The 10 Best Woody Allen Movies

1) Annie Hall

Annie Hall

By 1977, Woody Allen had established himself as one of the kings of film comedy, with a string of hits like Bananas, Sleeper, and Love and Death. These were fairly absurd pictures with silly comedic set pieces strung together with goofy plots. They’re funny but not particularly lasting. You laugh and enjoy them and then move on with your life. Annie Hall was different. It had probably just as many laughs as his previous efforts but there was something more to it. The laughs were deeper, not necessarily in the chest the way deep laughter can be, but more like in the brain. They were funny and you thought about the jokes after and you were like actually, that’s really true too.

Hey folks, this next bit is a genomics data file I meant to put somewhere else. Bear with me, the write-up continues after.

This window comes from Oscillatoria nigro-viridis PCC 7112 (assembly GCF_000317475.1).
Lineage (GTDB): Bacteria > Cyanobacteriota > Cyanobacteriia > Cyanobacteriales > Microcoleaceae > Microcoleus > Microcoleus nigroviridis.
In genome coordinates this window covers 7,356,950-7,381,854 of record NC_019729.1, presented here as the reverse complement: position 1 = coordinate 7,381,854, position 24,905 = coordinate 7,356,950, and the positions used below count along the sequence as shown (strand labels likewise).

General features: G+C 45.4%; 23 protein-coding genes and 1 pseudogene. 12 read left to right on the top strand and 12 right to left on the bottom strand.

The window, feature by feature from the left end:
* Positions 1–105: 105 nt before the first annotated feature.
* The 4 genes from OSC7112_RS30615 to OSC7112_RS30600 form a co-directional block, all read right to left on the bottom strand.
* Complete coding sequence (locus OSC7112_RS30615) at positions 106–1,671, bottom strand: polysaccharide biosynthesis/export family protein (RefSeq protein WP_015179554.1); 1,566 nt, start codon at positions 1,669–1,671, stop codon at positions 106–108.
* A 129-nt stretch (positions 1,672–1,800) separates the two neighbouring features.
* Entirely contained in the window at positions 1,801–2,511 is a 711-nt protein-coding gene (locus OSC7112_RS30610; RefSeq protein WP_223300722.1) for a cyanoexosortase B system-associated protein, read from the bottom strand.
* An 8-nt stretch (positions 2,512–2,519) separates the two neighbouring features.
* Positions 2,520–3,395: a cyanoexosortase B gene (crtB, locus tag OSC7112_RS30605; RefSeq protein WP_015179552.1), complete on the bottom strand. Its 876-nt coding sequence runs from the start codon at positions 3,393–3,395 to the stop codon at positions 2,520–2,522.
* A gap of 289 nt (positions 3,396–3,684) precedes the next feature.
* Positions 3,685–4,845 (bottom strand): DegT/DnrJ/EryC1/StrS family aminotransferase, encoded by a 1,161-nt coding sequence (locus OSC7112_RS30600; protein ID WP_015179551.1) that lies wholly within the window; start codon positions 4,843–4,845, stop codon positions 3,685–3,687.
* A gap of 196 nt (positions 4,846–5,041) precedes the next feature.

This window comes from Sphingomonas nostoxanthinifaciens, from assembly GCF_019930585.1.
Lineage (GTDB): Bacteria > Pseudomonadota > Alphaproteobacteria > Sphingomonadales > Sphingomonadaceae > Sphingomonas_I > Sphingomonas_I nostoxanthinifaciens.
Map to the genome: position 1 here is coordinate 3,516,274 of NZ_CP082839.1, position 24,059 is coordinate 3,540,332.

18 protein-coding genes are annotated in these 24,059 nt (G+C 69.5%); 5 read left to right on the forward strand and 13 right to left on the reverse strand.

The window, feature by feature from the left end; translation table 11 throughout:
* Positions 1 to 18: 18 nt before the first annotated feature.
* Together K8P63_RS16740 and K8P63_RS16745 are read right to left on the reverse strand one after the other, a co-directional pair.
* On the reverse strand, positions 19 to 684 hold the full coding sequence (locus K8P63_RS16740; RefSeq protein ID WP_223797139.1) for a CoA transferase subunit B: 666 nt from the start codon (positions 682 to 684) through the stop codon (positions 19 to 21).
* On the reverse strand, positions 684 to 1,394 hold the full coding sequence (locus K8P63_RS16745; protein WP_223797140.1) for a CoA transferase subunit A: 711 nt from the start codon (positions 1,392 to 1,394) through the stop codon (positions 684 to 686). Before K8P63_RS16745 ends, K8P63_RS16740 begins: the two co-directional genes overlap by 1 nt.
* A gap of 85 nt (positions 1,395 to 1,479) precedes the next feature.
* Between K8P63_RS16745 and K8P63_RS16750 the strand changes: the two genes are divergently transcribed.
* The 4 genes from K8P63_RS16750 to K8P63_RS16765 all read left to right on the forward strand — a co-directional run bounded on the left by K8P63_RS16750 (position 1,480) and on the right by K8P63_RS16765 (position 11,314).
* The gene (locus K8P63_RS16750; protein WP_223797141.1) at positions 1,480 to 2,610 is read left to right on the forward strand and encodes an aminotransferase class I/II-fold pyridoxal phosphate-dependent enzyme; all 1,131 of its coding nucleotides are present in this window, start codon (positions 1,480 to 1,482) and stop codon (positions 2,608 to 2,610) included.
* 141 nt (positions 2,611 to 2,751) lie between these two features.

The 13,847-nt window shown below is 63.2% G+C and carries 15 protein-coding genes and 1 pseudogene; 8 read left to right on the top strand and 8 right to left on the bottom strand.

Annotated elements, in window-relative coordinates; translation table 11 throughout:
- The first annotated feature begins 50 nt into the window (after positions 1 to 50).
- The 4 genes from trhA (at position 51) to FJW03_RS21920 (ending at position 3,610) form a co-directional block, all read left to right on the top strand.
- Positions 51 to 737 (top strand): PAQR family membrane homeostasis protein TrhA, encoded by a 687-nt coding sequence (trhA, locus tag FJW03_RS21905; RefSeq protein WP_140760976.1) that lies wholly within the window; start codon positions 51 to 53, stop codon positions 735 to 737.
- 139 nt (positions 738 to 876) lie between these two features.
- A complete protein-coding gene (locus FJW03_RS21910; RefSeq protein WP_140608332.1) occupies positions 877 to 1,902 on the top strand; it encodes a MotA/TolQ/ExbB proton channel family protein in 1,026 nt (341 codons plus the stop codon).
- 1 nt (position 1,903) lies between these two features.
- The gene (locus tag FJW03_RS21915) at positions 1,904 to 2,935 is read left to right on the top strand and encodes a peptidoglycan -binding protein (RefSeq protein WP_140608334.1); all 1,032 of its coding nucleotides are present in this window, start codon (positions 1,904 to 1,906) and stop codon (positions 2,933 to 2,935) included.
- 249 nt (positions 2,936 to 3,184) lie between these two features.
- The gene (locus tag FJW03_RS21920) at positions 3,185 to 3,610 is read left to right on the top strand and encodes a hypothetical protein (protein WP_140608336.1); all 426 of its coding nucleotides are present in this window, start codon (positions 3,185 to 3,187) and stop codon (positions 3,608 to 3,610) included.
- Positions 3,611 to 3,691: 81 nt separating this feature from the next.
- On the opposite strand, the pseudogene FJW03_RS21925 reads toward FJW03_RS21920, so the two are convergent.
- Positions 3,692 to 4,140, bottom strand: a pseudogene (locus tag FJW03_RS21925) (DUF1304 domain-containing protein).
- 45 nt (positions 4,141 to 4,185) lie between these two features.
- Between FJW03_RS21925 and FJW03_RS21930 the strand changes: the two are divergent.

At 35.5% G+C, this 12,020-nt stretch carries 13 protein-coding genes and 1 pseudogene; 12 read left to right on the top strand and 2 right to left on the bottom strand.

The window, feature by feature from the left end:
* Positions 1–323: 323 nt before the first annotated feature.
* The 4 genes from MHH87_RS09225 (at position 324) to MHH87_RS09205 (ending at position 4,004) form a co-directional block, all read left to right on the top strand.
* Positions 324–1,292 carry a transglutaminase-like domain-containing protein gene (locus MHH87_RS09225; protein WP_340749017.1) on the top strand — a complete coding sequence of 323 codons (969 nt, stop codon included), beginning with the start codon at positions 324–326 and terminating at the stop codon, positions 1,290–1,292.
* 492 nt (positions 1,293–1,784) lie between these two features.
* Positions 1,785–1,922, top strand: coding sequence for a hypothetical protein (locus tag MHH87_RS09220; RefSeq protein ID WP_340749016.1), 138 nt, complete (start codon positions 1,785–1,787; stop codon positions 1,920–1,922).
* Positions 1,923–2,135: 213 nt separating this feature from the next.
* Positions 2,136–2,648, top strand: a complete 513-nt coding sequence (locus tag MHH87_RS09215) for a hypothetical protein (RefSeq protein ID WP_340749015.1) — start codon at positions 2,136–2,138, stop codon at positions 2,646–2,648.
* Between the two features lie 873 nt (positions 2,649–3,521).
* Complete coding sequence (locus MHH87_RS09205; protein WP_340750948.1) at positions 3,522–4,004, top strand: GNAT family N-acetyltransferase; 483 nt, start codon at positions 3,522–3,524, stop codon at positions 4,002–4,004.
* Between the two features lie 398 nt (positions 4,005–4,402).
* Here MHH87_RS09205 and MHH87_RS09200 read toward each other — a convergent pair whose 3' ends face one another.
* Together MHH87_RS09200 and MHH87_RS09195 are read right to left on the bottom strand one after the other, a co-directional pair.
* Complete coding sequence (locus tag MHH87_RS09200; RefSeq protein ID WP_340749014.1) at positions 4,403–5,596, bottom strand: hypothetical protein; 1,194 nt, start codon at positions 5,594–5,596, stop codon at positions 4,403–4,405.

It was one of the first great demonstrations of how comedy can so seamlessly transition into thoughtful commentary about love and relationships, and death, and knowledge, and purpose. The fact that it’s one of the most acclaimed comedies of all time also demonstrates the difficulty of this task. The character of Annie Hall, portrayed by Diane Keaton who was the bomb in the 70s, is one of the all-time greats, and her relationship with Alvy is one demonstrating remarkable maturity in its unfolding even by today’s standards (maybe especially). But there are few movies that show just how truth and meaning can be found through the eyes of a comedian—observations that play into Alvy’s closing monologue, riffing off a classic joke to make a poignant remark about relationships in general. This is undeniably one of Allen’s, and cinema’s, finest works.

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